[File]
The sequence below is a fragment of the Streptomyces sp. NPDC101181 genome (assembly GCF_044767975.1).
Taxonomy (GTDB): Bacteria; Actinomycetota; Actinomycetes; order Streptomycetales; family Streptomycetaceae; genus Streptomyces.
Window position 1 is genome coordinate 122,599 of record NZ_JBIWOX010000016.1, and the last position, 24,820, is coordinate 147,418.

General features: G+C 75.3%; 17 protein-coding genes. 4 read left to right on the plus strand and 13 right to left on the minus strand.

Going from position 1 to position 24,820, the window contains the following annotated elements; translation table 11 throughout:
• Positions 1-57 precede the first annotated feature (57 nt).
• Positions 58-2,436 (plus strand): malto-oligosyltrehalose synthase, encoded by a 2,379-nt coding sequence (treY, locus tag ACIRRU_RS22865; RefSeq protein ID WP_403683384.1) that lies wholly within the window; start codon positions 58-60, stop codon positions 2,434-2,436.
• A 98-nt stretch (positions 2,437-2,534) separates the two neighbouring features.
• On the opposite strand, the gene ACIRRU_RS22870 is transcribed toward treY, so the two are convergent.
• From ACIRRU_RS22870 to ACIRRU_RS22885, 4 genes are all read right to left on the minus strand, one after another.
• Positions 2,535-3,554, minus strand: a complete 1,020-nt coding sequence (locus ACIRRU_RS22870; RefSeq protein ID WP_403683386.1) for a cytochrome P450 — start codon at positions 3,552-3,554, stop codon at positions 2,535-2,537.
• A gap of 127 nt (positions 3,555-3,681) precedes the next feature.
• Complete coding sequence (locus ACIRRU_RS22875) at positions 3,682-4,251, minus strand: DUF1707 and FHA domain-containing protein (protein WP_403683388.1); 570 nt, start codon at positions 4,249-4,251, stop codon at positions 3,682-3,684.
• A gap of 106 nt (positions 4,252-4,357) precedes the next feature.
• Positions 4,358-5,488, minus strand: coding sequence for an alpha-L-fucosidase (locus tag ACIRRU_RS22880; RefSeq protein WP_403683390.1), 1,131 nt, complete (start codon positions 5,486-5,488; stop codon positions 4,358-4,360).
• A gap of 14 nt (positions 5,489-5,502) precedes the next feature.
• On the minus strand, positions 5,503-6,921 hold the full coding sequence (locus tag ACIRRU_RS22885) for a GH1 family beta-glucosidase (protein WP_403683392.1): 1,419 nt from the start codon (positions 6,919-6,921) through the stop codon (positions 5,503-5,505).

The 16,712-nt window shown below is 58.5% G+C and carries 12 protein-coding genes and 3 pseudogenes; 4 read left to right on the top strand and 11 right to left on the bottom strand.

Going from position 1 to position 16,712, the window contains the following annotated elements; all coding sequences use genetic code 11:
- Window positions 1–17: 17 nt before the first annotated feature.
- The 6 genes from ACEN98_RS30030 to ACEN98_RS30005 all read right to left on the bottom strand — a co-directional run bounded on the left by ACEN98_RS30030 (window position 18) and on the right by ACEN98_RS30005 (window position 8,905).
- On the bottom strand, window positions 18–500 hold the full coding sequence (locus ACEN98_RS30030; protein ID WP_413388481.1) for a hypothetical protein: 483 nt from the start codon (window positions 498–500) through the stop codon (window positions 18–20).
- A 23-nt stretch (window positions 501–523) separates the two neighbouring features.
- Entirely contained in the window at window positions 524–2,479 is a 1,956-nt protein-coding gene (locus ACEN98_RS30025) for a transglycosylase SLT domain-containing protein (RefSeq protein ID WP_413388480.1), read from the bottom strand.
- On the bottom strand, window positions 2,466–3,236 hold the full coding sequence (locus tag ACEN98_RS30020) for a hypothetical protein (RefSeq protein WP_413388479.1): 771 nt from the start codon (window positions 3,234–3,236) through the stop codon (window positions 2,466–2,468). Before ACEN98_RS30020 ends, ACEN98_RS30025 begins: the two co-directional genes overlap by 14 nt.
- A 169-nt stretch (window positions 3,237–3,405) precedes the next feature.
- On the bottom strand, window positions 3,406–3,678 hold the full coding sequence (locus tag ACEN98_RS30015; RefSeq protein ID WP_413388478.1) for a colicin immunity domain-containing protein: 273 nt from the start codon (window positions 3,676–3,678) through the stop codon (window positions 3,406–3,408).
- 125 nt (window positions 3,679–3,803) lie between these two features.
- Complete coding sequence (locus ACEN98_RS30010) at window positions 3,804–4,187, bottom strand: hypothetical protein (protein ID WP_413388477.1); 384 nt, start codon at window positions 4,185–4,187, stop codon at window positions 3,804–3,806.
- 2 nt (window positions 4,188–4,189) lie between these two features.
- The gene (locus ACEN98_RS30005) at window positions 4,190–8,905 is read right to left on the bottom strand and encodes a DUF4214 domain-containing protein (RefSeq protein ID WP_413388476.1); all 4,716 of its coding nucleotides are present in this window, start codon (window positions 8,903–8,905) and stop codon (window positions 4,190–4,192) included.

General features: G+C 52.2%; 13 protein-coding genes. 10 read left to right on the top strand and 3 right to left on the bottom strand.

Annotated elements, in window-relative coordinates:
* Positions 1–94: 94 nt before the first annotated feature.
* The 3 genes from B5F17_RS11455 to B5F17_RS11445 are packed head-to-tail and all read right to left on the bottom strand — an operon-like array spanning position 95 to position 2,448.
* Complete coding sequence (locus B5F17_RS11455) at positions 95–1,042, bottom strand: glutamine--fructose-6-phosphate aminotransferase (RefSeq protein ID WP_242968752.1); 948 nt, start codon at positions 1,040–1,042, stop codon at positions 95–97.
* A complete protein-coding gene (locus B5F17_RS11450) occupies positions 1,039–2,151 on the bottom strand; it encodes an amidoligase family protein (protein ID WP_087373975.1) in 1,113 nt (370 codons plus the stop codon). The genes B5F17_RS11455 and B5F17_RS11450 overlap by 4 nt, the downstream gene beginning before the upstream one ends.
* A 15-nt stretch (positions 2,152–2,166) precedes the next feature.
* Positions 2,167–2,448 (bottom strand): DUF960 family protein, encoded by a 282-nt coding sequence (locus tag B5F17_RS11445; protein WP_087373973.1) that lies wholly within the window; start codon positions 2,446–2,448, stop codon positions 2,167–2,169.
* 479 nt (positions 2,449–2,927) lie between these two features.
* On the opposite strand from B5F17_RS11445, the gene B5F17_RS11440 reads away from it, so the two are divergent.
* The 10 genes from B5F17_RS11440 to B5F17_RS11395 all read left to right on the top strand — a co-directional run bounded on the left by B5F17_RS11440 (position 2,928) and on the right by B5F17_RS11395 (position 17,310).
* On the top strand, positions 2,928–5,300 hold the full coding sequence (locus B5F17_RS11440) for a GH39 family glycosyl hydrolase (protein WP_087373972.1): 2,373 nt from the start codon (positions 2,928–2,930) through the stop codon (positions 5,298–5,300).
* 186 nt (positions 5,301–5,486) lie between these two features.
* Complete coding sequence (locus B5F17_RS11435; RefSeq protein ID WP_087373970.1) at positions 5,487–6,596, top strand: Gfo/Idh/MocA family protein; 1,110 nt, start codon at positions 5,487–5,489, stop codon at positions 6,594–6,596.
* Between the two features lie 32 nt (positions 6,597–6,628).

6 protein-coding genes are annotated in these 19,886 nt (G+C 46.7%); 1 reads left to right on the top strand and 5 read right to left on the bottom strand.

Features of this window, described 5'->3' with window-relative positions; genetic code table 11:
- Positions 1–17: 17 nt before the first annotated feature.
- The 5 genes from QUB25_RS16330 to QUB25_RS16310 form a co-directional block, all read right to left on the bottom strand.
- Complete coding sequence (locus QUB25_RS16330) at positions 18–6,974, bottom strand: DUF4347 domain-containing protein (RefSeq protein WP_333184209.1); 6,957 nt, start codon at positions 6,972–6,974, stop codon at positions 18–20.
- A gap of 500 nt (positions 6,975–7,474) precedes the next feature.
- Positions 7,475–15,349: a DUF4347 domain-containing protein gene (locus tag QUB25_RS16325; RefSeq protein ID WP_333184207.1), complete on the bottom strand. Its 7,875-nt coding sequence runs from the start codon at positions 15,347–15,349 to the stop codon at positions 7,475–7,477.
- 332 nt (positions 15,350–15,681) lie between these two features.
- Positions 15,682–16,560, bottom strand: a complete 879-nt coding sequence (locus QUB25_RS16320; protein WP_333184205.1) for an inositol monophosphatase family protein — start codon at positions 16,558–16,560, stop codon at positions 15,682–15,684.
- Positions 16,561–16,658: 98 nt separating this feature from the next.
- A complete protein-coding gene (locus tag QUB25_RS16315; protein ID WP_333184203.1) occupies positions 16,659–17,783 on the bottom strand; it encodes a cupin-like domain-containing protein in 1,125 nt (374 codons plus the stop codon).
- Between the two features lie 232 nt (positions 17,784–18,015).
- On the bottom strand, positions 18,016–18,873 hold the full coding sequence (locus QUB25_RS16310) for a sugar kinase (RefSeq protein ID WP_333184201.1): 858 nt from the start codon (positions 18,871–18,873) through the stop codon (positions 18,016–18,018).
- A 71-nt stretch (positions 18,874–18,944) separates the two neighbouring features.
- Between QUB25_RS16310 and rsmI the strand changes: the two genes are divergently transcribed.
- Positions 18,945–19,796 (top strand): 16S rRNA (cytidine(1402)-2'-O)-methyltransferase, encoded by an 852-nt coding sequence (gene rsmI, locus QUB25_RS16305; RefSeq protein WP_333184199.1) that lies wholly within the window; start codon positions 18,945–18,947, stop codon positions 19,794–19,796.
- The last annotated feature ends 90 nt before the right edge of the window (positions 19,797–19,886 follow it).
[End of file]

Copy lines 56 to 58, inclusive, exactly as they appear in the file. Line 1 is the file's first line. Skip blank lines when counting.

- Positions 16,561–16,658: 98 nt separating this feature from the next.
- A complete protein-coding gene (locus tag QUB25_RS16315; protein ID WP_333184203.1) occupies positions 16,659–17,783 on the bottom strand; it encodes a cupin-like domain-containing protein in 1,125 nt (374 codons plus the stop codon).
- Between the two features lie 232 nt (positions 17,784–18,015).